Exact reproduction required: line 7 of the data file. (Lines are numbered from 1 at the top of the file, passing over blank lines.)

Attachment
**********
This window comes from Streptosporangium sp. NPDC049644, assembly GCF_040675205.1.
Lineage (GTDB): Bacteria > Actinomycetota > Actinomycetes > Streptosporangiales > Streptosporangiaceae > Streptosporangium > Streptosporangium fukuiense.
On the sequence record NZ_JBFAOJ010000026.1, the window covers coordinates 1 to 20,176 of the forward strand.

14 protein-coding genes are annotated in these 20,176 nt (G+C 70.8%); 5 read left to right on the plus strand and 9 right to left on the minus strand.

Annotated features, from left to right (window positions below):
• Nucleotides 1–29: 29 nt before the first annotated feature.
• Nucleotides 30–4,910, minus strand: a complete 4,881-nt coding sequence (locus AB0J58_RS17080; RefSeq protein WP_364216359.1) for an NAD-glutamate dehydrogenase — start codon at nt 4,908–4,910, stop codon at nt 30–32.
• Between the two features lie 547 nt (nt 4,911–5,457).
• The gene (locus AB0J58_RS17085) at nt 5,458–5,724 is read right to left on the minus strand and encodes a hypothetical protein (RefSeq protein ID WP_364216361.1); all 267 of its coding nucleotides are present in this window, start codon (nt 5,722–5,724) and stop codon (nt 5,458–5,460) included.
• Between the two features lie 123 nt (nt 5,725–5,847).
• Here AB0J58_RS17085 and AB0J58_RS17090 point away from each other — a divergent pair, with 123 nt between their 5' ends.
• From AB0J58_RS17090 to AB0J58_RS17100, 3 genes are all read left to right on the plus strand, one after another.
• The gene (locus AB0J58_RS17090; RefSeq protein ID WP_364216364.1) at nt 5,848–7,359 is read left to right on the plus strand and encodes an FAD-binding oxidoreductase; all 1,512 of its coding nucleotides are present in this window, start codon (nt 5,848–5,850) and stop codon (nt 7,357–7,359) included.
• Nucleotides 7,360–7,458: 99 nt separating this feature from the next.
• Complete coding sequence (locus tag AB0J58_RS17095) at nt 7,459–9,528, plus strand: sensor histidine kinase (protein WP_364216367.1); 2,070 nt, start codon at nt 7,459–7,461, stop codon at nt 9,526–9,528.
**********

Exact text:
• Nucleotides 30–4,910, minus strand: a complete 4,881-nt coding sequence (locus AB0J58_RS17080; RefSeq protein WP_364216359.1) for an NAD-glutamate dehydrogenase — start codon at nt 4,908–4,910, stop codon at nt 30–32.